13 February 2006

More on DRM and the real agenda

Yes, it's been pretty quiet over on this blog for a week. There hasn't been too much in Appleland to get me commenting on (we'll leave the rumours of a real video iPod with "gesture" interface for another day).

So, for my main technical commentary of the week, I'm going to refer you to a couple of Ars Technica articles that I found interesting.

The first is about HBO's plans to stop you recording their shows on your Tivo/DVR. As usual, the comments noted in the discussion after the article are as interesting as the article in their uniformity of opinion. I can't get over the breathtaking arrogance of the companies that take this view. Do they really believe that this will usher in a new generation of people paying the subscription price AND paying for it again? While the site itself is clearly a self-selecting group high on the geekiness quotient, I think that Joe Public will also see these policies for what they are. A business model based on taking away capability from its user base is never succcessful.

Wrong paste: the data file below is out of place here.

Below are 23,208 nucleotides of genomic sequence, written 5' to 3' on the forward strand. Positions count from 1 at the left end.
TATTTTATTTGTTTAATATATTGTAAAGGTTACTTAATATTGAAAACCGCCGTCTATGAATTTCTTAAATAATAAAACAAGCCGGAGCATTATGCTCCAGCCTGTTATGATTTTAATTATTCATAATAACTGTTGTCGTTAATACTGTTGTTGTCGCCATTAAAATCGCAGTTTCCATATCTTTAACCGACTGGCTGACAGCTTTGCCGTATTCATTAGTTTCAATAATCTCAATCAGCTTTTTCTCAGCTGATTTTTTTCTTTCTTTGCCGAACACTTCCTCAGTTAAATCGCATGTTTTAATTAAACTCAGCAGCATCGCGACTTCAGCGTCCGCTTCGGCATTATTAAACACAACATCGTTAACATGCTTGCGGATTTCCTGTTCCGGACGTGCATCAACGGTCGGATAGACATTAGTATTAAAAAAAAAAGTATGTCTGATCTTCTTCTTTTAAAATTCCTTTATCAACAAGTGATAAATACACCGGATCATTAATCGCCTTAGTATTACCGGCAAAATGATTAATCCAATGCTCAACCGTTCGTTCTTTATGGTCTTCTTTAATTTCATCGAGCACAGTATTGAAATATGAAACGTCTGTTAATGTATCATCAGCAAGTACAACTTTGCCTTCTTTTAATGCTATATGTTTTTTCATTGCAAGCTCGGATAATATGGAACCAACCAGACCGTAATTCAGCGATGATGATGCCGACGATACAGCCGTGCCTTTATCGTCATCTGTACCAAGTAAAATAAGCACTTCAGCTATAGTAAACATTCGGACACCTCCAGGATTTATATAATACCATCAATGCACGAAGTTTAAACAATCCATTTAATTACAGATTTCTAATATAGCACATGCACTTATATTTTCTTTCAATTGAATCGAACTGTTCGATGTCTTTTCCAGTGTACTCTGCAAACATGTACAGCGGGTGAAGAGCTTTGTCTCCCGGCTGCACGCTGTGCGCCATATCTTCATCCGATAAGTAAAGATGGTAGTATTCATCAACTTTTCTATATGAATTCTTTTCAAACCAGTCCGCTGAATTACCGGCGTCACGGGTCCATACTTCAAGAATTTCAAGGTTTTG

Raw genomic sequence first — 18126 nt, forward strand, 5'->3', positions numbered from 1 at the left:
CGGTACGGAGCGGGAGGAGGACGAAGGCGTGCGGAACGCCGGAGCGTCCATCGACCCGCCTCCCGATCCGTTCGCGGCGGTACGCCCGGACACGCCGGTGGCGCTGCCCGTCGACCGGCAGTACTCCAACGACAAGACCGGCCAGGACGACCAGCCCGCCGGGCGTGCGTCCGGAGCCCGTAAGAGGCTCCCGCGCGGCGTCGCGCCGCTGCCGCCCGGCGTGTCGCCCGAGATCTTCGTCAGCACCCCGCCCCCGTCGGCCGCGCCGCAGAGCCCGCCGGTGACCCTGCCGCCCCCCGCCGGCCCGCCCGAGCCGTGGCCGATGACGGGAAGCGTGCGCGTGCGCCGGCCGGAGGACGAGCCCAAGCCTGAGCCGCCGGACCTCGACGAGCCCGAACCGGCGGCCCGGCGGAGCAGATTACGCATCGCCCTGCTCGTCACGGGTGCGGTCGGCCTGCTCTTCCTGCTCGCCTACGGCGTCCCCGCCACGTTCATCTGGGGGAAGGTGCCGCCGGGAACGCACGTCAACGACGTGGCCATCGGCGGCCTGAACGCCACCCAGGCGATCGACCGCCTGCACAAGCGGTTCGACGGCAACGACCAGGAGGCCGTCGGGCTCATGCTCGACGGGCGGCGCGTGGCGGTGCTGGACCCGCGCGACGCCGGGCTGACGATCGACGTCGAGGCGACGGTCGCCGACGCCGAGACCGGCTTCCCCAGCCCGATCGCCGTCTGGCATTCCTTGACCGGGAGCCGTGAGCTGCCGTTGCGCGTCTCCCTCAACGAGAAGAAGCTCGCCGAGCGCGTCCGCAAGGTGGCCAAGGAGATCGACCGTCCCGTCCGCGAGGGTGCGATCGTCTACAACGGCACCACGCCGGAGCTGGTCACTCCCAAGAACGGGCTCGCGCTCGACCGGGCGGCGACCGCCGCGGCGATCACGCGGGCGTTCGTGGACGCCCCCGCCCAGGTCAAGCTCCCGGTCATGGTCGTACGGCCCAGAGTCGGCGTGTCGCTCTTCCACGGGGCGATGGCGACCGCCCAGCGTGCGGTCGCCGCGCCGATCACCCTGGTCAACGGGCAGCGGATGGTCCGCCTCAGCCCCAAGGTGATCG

The second article is around the same topic - this time about how, in the view of the MPAA, DRM actually HELPS honest users . Yes, really. We are in need of moral guidance and DRM helps us really see what the right way is as our natural inclination to be pirates would otherwise takeover. Towards the end of the article comes...
Hollywood never got over Betamax and VHS being legal, and DRM is their plan for an 11th hour victory.

Given the first story (same site admittedly, but different authors), we see how this is being played out. Will we as consumers vote with our wallets? Will we do anything else about it (contact our representatives, get consumer advocates fighting our corner)? Or will we meekly accept what we're given?

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